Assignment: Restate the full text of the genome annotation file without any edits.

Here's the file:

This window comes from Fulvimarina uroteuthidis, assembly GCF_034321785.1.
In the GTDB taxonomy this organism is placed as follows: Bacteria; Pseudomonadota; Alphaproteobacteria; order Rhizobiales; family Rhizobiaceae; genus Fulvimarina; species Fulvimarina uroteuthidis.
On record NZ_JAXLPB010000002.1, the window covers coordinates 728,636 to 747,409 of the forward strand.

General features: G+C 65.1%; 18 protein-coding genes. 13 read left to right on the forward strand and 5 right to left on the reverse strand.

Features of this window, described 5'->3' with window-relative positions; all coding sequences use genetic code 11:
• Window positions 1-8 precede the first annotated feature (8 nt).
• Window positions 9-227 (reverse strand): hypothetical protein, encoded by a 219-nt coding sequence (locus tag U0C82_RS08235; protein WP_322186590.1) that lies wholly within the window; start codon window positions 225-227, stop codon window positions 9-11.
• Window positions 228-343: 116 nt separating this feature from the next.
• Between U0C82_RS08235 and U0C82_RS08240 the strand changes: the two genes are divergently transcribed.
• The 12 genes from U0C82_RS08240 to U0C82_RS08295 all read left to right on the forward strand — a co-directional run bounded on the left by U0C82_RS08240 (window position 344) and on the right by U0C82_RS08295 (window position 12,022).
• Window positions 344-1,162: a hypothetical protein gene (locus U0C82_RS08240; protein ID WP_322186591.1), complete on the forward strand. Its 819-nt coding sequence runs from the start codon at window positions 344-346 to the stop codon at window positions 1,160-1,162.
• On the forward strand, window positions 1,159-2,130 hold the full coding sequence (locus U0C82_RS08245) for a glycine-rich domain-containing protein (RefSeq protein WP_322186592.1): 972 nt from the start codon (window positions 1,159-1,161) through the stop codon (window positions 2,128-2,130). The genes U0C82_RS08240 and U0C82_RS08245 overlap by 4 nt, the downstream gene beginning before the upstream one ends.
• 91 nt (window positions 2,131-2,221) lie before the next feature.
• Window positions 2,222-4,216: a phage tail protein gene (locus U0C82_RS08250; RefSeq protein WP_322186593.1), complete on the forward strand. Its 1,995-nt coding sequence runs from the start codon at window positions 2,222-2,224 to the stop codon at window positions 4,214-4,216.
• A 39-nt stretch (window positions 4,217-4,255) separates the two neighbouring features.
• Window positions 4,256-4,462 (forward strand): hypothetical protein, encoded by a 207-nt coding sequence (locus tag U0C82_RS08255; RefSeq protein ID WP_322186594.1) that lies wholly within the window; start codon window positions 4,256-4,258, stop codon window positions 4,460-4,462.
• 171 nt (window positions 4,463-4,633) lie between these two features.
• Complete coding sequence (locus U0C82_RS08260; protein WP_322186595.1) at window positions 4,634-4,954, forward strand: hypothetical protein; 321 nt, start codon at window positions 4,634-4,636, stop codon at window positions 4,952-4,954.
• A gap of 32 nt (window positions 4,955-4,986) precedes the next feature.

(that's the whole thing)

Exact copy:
This window comes from Fulvimarina uroteuthidis, assembly GCF_034321785.1.
In the GTDB taxonomy this organism is placed as follows: Bacteria; Pseudomonadota; Alphaproteobacteria; order Rhizobiales; family Rhizobiaceae; genus Fulvimarina; species Fulvimarina uroteuthidis.
On record NZ_JAXLPB010000002.1, the window covers coordinates 728,636 to 747,409 of the forward strand.

General features: G+C 65.1%; 18 protein-coding genes. 13 read left to right on the forward strand and 5 right to left on the reverse strand.

Features of this window, described 5'->3' with window-relative positions; all coding sequences use genetic code 11:
• Window positions 1-8 precede the first annotated feature (8 nt).
• Window positions 9-227 (reverse strand): hypothetical protein, encoded by a 219-nt coding sequence (locus tag U0C82_RS08235; protein WP_322186590.1) that lies wholly within the window; start codon window positions 225-227, stop codon window positions 9-11.
• Window positions 228-343: 116 nt separating this feature from the next.
• Between U0C82_RS08235 and U0C82_RS08240 the strand changes: the two genes are divergently transcribed.
• The 12 genes from U0C82_RS08240 to U0C82_RS08295 all read left to right on the forward strand — a co-directional run bounded on the left by U0C82_RS08240 (window position 344) and on the right by U0C82_RS08295 (window position 12,022).
• Window positions 344-1,162: a hypothetical protein gene (locus U0C82_RS08240; protein ID WP_322186591.1), complete on the forward strand. Its 819-nt coding sequence runs from the start codon at window positions 344-346 to the stop codon at window positions 1,160-1,162.
• On the forward strand, window positions 1,159-2,130 hold the full coding sequence (locus U0C82_RS08245) for a glycine-rich domain-containing protein (RefSeq protein WP_322186592.1): 972 nt from the start codon (window positions 1,159-1,161) through the stop codon (window positions 2,128-2,130). The genes U0C82_RS08240 and U0C82_RS08245 overlap by 4 nt, the downstream gene beginning before the upstream one ends.
• 91 nt (window positions 2,131-2,221) lie before the next feature.
• Window positions 2,222-4,216: a phage tail protein gene (locus U0C82_RS08250; RefSeq protein WP_322186593.1), complete on the forward strand. Its 1,995-nt coding sequence runs from the start codon at window positions 2,222-2,224 to the stop codon at window positions 4,214-4,216.
• A 39-nt stretch (window positions 4,217-4,255) separates the two neighbouring features.
• Window positions 4,256-4,462 (forward strand): hypothetical protein, encoded by a 207-nt coding sequence (locus tag U0C82_RS08255; RefSeq protein ID WP_322186594.1) that lies wholly within the window; start codon window positions 4,256-4,258, stop codon window positions 4,460-4,462.
• 171 nt (window positions 4,463-4,633) lie between these two features.
• Complete coding sequence (locus U0C82_RS08260; protein WP_322186595.1) at window positions 4,634-4,954, forward strand: hypothetical protein; 321 nt, start codon at window positions 4,634-4,636, stop codon at window positions 4,952-4,954.
• A gap of 32 nt (window positions 4,955-4,986) precedes the next feature.